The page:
WILLIAMSTOWN -- It was Bloomsday in Williamstown on Sunday.
For those unaware of this unofficial "holiday", Bloomsday refers to a day that celebrates the novel "Ulysses" by Irish author James Joyce. "Ulysses" is considered one of the greatest novels in the English language.
In a nutshell, "Ulysses" tells the story of a day in the life of the novel's hero, Leonard Bloom. That day is June 16, 1904. Since 1954, Joyce fans have celebrated June 16 as "Bloomsday."
This is the third year that a coterie of Berkshire literary fans have celebrated, according to one of the founders of the local event, John Strachan.
Strachan and the day's other co-founder, Karl Mullen, a native of Dublin, prefer to call themselves "co-conspirators" in the light-hearted spirit of the day.
Throughout the world, the methods by which Joyce fans celebrate Bloomsday vary.
In Williamstown, the event entails visiting sites in the town that correspond roughly with similar sites in Dublin. The celebrants read various passages from the novel as they visit each site.
In Williamstown, for example, said Strachan, the day began on Sunday with an optional swim in the river at Mount Holyoke Park, which corresponds with an opening scene in the book that took place on the shore of another body of water, Dublin Bay.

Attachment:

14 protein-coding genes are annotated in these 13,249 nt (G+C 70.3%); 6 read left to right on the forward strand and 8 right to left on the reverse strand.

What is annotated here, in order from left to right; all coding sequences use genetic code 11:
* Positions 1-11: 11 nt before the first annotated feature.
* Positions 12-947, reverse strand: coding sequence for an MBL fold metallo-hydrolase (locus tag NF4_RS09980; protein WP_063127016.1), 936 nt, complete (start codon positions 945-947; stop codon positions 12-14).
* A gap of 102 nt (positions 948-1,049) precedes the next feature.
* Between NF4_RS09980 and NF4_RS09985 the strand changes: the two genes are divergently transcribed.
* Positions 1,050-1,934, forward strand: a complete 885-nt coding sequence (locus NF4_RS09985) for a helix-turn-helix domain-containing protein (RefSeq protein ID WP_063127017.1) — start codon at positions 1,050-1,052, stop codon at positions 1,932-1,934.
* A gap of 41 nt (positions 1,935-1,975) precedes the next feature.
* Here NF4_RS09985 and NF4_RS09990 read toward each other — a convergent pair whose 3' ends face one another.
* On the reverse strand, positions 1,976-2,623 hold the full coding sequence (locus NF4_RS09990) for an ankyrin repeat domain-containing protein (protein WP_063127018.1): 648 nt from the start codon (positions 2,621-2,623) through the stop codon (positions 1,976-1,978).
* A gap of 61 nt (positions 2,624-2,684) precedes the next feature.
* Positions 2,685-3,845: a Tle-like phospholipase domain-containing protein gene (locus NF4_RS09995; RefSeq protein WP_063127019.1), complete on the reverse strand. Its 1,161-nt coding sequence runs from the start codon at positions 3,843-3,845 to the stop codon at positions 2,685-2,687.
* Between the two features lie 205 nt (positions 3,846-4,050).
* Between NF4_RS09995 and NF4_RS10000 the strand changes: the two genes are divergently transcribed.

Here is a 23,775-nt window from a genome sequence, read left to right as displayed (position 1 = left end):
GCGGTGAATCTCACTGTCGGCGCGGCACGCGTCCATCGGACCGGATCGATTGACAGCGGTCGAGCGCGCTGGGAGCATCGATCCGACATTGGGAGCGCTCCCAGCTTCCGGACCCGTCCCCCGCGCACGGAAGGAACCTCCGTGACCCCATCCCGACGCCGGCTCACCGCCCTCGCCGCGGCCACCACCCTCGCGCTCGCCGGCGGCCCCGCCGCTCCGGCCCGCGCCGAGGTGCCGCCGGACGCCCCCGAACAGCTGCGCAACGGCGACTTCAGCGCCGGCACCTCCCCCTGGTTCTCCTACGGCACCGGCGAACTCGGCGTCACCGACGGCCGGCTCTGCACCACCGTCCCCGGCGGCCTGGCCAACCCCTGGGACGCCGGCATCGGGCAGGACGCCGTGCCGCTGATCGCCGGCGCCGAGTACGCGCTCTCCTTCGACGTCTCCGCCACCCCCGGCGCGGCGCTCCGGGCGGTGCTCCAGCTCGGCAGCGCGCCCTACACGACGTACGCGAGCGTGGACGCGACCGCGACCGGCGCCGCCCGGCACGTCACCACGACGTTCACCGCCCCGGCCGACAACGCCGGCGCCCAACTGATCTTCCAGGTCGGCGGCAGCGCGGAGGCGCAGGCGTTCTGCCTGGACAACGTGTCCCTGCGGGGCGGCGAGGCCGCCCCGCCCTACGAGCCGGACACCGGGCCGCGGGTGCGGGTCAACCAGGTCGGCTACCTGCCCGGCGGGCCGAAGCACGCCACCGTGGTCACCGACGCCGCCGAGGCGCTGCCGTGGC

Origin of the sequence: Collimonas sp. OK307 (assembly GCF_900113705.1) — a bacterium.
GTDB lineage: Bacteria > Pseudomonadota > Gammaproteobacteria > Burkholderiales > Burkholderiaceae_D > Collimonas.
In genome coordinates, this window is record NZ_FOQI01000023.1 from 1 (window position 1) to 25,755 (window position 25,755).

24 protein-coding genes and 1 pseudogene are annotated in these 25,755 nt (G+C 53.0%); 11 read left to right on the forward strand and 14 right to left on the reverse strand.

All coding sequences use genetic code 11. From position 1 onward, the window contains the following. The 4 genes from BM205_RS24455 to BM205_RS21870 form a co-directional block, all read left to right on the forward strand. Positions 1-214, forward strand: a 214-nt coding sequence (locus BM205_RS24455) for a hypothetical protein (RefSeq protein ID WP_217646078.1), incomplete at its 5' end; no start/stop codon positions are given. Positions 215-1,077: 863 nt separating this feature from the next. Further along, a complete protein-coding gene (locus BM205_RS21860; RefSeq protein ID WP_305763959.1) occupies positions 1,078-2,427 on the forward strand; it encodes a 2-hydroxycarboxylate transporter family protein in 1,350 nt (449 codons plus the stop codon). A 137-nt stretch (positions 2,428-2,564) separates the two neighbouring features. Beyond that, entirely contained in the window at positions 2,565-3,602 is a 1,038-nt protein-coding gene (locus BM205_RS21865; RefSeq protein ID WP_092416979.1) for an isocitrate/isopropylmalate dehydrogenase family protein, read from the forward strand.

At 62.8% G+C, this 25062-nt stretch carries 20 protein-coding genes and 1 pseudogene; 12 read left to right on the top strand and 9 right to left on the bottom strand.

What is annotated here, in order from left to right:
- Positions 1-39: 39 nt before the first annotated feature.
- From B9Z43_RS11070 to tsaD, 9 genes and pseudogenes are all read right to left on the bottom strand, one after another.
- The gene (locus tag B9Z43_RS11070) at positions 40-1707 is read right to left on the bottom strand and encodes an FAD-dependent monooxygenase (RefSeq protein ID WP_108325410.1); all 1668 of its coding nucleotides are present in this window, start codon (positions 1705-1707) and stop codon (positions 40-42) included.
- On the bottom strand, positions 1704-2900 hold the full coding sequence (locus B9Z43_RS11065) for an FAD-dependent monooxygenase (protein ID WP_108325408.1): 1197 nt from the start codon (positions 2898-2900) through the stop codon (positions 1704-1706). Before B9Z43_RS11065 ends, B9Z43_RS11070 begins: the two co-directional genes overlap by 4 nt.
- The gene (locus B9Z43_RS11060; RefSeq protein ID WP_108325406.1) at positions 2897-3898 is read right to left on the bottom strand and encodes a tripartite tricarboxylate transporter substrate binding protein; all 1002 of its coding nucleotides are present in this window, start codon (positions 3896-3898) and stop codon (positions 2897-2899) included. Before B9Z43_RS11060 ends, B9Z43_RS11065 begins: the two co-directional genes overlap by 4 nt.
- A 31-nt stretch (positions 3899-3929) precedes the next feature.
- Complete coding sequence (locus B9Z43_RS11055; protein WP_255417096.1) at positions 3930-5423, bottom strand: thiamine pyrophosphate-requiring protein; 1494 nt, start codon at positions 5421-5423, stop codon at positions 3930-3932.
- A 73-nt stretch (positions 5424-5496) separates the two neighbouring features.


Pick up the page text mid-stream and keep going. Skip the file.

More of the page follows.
The readers then moved on to several other site where they read passeges from the novel.
Mullin added that a few years ago, the group discovered that Don Gifford, who wrote "Ulysses Annotated", was a Williams College professor.
"Ulysses Annotated" is a near-encyclopedic examination of the novel. Gifford died in 2000.
"He's buried in Williamstown, so one of our stops is at his gravesite to do a reading," said Mullen.
The event has been attracting 60 to 70 people annually, said Strachan. Celebrants may attend as many or as few of the day's events as they wish, he said.
All are welcome, said Mullen.
Linda Giancolo of Lee, who attended Sunday with her husband, Ron, said she was impressed by the welcoming manner of the group.
"It's a very warm atmosphere, very welcoming," she said.
The Giancolos have also attended the Bloomsday event in Dublin, she said.
Mullen said the event has attracted people from New York City and Boston. One of the reasons they enjoy the Williamstown event, he said, is that the Bloomsday events in larger cities have actors reading or performing passages in the book.
"Here, we have ordinary people doing the readings," he said. "We would never turn an actor away, but we want to be as inclusive as possible."
To learn more about Bloomsday in Williamstown, go to the website of the same name. Next year's event is open to anyone who wishes to attend.
To reach Derek Gentile:
or (413) 496-6251.
On Twitter: @DerekGentile